Arusha, 26 November 2008 (FH) - A French historian, Bernard Lugan, stated Wednesday before the International Criminal Tribunal for Rwanda (ICTR) that the "civil defence", often presented as one of the instruments of the 1994 genocide, never existed in this small country.

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Professor Lugan, who already testified in other cases before the ICTR, was called as an expert by General Augustin Bizimungu, the former chief of staff of the Rwandan army, and Captain Innocent Sagahutu, who commanded an armoured squadron.

"The civil defence never existed in Rwanda. The civil defence is a military process which calls upon former servicemen, reservists or volunteers who are formed for that. This process never existed in Rwanda", supported Lugan. For him, "the rounds" were "security measures" installed by the population and the civil authorities. It, thus, was, according to him, a "civil process which depended on the civil authorities".

"The Rwandan army tried on orders of the government at the end of May 1994 to set up a civilian self-defence, but it was too late", said the French historian. "This concept never knew (in Rwanda) the least beginning of a creation", he stated.

The prosecution alleges that the civil defence was a framework of collaboration between military and administrative officials to assure the success of the genocide plan.

The expert witness, thereafter, attacked the Canadian General Romeo Dallaire, who commanded the UN force in Rwanda during the 1994 genocide.

Lugan, who lectures on geo-strategies in military academies in France, accused Dallaire, while indicating to weigh his words, "to have failed in his mission".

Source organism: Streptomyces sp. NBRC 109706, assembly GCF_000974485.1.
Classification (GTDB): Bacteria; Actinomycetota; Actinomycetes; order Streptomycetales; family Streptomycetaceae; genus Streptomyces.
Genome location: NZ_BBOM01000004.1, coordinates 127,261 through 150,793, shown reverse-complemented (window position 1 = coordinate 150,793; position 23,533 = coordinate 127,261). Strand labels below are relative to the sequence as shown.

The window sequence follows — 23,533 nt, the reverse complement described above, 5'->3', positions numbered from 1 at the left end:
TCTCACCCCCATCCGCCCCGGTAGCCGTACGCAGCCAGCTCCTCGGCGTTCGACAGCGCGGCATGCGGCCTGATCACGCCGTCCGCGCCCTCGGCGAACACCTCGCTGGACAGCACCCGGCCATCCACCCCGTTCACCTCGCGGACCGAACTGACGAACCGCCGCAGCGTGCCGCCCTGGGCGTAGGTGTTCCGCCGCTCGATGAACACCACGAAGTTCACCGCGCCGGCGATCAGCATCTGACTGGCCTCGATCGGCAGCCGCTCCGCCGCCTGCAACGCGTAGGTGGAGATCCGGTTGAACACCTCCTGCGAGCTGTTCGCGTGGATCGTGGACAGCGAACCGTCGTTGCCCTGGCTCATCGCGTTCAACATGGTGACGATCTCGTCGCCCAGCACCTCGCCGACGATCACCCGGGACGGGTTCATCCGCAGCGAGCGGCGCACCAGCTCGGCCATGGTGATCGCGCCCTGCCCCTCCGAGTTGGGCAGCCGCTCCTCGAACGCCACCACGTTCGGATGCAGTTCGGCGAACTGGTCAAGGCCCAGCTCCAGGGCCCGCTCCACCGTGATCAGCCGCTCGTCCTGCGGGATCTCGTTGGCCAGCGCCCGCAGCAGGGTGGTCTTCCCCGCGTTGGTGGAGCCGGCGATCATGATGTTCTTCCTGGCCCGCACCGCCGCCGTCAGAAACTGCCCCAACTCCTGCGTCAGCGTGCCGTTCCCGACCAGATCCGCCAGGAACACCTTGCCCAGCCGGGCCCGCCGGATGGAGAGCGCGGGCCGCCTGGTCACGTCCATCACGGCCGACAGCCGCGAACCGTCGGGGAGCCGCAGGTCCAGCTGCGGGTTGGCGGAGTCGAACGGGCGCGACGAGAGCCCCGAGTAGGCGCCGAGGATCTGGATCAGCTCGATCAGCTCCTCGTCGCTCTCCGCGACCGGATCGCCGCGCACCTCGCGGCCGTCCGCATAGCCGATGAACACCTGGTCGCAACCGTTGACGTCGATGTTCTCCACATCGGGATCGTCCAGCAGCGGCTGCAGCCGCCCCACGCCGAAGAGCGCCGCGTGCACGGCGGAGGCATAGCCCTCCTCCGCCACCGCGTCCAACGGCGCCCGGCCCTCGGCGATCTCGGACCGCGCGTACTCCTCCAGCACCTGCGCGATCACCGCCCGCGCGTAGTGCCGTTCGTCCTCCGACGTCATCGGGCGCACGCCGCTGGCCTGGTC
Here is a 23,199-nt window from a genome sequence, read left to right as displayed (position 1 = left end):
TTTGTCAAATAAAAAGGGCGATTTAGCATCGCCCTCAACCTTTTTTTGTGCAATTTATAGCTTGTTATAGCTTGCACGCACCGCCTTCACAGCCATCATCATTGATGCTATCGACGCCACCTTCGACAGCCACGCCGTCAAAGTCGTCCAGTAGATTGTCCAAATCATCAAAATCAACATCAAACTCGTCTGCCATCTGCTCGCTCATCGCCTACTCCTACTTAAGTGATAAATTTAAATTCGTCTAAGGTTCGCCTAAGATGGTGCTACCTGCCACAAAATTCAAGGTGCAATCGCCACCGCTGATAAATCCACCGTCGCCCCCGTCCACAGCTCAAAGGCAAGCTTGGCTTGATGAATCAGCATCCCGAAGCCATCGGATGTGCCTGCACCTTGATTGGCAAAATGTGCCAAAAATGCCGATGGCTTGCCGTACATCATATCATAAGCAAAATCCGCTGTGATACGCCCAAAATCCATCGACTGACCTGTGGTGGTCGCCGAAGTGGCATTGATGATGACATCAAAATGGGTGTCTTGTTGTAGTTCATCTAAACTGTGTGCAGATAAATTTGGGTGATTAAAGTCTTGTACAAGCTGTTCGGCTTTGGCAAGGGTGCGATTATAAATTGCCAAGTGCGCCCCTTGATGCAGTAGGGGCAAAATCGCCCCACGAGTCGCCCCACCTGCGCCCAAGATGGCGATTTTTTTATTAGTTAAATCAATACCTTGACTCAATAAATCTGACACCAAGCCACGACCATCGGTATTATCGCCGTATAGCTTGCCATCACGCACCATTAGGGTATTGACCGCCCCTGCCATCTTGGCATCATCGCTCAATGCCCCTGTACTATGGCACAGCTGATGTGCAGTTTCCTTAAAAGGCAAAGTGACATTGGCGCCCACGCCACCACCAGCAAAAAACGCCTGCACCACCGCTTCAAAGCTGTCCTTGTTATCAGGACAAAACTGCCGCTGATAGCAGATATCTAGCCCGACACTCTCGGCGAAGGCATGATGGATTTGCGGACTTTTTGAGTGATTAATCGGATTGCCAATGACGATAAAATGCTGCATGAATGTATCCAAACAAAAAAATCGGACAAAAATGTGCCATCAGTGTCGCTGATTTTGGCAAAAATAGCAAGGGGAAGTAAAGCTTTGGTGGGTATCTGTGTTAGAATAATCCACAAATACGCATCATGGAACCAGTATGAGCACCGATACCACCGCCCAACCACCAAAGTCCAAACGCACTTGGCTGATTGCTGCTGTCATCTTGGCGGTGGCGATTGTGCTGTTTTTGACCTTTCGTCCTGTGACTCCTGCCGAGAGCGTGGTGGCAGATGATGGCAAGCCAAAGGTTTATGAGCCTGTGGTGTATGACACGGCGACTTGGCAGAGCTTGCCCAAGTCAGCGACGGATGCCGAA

"General Dallaire assumes a crushing responsibility and he will be judged by history. He presided to the greatest failure of the United Nations", struck the French academic who was questioned by Gilles Saint Laurent, General Bizimungu's Canadian lawyer.

According to him, Dallaire could have, facing the situation, exceeded the UN mandate to prevent the resumption of the hostilities and to suppress the massacres.

"A leader, a general must reserve this option" instead of "being locked up in a protective legalism (...) He was not a chamber president, nor a university professor, he commanded an international force", said Lugan answering a question from the presiding Judge Joseph Asoka de Silva.

The expert continues his testimony Thursday.

General Bizimungu and Captain Sagahutu are on trial alongside the former head of the gendarmerie, General Augustin Ndindiliyimana, and the former commander of the reconnaissance battalion, Major François-Xavier Nzuwonemeye.

On trial for crimes of genocide, crimes against humanity and war crimes, the four men have claimed their innocence.


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